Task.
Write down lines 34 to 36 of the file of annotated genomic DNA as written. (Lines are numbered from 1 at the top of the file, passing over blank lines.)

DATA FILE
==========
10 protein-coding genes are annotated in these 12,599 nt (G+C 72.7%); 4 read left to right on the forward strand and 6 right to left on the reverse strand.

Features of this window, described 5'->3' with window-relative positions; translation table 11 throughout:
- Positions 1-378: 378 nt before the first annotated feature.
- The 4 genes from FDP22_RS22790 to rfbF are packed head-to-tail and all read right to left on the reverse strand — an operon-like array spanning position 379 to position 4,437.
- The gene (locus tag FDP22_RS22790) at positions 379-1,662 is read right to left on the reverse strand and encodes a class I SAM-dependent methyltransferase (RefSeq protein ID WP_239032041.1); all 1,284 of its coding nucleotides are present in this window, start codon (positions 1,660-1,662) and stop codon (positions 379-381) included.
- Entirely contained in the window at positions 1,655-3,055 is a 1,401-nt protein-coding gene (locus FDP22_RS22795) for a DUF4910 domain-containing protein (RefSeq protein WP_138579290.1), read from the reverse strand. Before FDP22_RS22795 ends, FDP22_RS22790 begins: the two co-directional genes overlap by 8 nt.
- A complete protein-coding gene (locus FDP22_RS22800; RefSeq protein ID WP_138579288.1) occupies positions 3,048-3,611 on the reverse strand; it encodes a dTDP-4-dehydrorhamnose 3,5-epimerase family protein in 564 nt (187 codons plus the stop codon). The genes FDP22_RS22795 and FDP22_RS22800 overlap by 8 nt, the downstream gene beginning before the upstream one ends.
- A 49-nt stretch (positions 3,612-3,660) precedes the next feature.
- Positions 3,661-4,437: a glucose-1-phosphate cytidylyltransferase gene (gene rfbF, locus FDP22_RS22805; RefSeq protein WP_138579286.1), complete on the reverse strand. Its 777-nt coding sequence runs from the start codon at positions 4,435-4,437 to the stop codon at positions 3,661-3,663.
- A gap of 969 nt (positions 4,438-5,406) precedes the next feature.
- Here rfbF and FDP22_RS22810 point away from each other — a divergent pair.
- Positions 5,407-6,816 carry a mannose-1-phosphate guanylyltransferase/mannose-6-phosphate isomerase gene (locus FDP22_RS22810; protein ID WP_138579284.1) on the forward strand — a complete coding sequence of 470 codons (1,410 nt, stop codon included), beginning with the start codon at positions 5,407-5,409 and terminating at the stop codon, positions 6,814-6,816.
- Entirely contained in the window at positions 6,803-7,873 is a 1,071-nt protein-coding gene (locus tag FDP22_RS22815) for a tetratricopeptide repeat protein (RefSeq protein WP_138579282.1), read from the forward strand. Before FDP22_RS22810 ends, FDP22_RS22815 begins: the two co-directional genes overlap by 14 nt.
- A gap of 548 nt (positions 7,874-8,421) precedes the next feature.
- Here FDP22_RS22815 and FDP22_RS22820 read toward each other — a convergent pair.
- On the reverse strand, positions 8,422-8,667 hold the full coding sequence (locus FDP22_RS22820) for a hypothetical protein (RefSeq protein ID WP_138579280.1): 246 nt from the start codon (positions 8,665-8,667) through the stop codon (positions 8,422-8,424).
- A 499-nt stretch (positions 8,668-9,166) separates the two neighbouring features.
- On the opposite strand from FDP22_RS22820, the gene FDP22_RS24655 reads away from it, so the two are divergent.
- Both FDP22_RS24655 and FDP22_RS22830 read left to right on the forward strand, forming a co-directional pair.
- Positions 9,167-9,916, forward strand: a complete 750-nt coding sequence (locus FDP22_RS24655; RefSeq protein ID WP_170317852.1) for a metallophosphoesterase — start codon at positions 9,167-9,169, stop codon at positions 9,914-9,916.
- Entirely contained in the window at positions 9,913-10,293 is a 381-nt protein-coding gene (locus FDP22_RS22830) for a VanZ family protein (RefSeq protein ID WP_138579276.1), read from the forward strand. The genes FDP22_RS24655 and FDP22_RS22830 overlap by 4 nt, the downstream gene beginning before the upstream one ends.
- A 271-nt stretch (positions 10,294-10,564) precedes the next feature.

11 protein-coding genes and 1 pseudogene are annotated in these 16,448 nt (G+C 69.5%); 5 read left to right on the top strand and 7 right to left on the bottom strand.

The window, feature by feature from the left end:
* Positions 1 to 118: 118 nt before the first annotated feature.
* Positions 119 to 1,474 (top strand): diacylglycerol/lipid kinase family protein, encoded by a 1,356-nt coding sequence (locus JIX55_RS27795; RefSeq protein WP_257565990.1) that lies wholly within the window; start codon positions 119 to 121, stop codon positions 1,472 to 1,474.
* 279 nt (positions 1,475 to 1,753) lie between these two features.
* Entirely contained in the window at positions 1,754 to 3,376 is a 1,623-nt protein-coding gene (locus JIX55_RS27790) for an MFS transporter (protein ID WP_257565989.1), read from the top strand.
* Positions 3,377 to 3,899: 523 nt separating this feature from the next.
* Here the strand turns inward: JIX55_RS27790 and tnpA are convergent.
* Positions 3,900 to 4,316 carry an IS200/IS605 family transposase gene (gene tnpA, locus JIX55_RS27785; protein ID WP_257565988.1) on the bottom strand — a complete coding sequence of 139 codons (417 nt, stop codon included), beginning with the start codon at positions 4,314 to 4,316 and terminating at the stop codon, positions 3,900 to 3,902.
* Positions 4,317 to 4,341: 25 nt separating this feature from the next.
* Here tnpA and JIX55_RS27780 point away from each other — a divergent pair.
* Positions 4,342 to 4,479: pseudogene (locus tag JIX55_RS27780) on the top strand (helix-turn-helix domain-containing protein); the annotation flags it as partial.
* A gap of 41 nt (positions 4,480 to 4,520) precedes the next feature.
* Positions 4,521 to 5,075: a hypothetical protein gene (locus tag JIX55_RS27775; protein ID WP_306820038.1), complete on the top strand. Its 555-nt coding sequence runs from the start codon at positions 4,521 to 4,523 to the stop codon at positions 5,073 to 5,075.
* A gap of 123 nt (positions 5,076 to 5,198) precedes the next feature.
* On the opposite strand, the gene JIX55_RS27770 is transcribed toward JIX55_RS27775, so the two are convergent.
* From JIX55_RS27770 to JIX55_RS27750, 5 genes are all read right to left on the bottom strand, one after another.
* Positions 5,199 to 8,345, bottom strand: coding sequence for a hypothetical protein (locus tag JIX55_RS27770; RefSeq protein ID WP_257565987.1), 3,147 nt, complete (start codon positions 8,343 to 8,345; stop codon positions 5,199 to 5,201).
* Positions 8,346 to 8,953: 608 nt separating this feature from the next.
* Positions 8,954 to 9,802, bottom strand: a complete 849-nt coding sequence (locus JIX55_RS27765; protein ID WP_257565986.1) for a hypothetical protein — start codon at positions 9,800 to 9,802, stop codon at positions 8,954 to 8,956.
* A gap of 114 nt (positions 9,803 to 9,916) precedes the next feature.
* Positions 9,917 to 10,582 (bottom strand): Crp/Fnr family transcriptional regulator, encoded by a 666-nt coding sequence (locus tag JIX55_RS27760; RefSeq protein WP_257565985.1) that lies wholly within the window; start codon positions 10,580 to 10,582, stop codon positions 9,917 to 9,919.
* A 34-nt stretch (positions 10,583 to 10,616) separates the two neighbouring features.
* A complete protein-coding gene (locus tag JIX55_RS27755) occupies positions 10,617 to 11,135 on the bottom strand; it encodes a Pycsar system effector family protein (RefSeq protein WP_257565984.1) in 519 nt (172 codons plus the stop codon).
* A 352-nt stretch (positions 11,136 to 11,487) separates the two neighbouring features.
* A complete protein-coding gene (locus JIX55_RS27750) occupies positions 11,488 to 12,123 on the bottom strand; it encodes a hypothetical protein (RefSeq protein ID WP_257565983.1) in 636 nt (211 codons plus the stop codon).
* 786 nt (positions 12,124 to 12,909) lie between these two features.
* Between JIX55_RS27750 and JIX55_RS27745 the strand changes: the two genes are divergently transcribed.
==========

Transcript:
* Positions 4,342 to 4,479: pseudogene (locus tag JIX55_RS27780) on the top strand (helix-turn-helix domain-containing protein); the annotation flags it as partial.
* A gap of 41 nt (positions 4,480 to 4,520) precedes the next feature.
* Positions 4,521 to 5,075: a hypothetical protein gene (locus tag JIX55_RS27775; protein ID WP_306820038.1), complete on the top strand. Its 555-nt coding sequence runs from the start codon at positions 4,521 to 4,523 to the stop codon at positions 5,073 to 5,075.